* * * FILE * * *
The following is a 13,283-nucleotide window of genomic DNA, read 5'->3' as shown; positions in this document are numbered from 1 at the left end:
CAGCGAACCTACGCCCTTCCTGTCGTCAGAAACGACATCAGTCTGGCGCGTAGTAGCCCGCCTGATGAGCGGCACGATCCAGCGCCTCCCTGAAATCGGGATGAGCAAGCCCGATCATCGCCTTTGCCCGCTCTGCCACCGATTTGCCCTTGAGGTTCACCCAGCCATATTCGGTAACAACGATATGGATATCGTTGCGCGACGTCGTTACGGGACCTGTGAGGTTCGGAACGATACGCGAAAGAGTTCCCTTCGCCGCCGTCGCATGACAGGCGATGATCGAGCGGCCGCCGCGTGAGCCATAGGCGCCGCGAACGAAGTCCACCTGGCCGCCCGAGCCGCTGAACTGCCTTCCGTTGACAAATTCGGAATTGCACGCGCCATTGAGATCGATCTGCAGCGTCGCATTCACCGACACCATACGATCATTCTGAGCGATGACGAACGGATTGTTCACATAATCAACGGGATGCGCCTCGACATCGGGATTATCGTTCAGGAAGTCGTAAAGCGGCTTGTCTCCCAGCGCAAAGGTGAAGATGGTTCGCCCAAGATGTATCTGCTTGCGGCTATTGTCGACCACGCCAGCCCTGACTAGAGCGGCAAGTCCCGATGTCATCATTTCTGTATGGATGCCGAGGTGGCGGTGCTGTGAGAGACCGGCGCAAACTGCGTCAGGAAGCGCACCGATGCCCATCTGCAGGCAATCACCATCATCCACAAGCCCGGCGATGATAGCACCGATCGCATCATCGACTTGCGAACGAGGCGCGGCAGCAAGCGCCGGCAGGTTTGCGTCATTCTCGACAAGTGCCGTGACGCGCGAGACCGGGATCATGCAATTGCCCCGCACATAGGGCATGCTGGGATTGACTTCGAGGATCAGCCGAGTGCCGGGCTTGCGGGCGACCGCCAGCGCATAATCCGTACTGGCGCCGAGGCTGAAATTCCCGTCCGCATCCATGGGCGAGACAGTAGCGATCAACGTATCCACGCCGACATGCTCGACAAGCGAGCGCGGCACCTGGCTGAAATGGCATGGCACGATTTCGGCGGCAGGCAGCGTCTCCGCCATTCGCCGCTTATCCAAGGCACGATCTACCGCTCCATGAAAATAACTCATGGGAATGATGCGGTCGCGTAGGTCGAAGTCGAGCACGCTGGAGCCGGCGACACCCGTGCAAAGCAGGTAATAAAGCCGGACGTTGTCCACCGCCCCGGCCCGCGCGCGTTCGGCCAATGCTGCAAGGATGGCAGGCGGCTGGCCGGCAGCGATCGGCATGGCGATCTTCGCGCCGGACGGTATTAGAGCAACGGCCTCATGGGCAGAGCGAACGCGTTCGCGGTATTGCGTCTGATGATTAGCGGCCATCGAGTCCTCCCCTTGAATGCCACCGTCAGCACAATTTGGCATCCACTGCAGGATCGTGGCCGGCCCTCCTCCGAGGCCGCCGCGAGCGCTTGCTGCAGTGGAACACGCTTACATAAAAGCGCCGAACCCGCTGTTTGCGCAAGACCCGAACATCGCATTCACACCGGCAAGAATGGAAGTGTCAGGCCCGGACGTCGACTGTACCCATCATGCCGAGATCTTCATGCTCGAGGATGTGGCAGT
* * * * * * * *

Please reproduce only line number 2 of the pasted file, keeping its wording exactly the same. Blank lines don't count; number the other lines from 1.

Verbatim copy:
CAGCGAACCTACGCCCTTCCTGTCGTCAGAAACGACATCAGTCTGGCGCGTAGTAGCCCGCCTGATGAGCGGCACGATCCAGCGCCTCCCTGAAATCGGGATGAGCAAGCCCGATCATCGCCTTTGCCCGCTCTGCCACCGATTTGCCCTTGAGGTTCACCCAGCCATATTCGGTAACAACGATATGGATATCGTTGCGCGACGTCGTTACGGGACCTGTGAGGTTCGGAACGATACGCGAAAGAGTTCCCTTCGCCGCCGTCGCATGACAGGCGATGATCGAGCGGCCGCCGCGTGAGCCATAGGCGCCGCGAACGAAGTCCACCTGGCCGCCCGAGCCGCTGAACTGCCTTCCGTTGACAAATTCGGAATTGCACGCGCCATTGAGATCGATCTGCAGCGTCGCATTCACCGACACCATACGATCATTCTGAGCGATGACGAACGGATTGTTCACATAATCAACGGGATGCGCCTCGACATCGGGATTATCGTTCAGGAAGTCGTAAAGCGGCTTGTCTCCCAGCGCAAAGGTGAAGATGGTTCGCCCAAGATGTATCTGCTTGCGGCTATTGTCGACCACGCCAGCCCTGACTAGAGCGGCAAGTCCCGATGTCATCATTTCTGTATGGATGCCGAGGTGGCGGTGCTGTGAGAGACCGGCGCAAACTGCGTCAGGAAGCGCACCGATGCCCATCTGCAGGCAATCACCATCATCCACAAGCCCGGCGATGATAGCACCGATCGCATCATCGACTTGCGAACGAGGCGCGGCAGCAAGCGCCGGCAGGTTTGCGTCATTCTCGACAAGTGCCGTGACGCGCGAGACCGGGATCATGCAATTGCCCCGCACATAGGGCATGCTGGGATTGACTTCGAGGATCAGCCGAGTGCCGGGCTTGCGGGCGACCGCCAGCGCATAATCCGTACTGGCGCCGAGGCTGAAATTCCCGTCCGCATCCATGGGCGAGACAGTAGCGATCAACGTATCCACGCCGACATGCTCGACAAGCGAGCGCGGCACCTGGCTGAAATGGCATGGCACGATTTCGGCGGCAGGCAGCGTCTCCGCCATTCGCCGCTTATCCAAGGCACGATCTACCGCTCCATGAAAATAACTCATGGGAATGATGCGGTCGCGTAGGTCGAAGTCGAGCACGCTGGAGCCGGCGACACCCGTGCAAAGCAGGTAATAAAGCCGGACGTTGTCCACCGCCCCGGCCCGCGCGCGTTCGGCCAATGCTGCAAGGATGGCAGGCGGCTGGCCGGCAGCGATCGGCATGGCGATCTTCGCGCCGGACGGTATTAGAGCAACGGCCTCATGGGCAGAGCGAACGCGTTCGCGGTATTGCGTCTGATGATTAGCGGCCATCGAGTCCTCCCCTTGAATGCCACCGTCAGCACAATTTGGCATCCACTGCAGGATCGTGGCCGGCCCTCCTCCGAGGCCGCCGCGAGCGCTTGCTGCAGTGGAACACGCTTACATAAAAGCGCCGAACCCGCTGTTTGCGCAAGACCCGAACATCGCATTCACACCGGCAAGAATGGAAGTGTCAGGCCCGGACGTCGACTGTACCCATCATGCCGAGATCTTCATGCTCGAGGATGTGGCAGT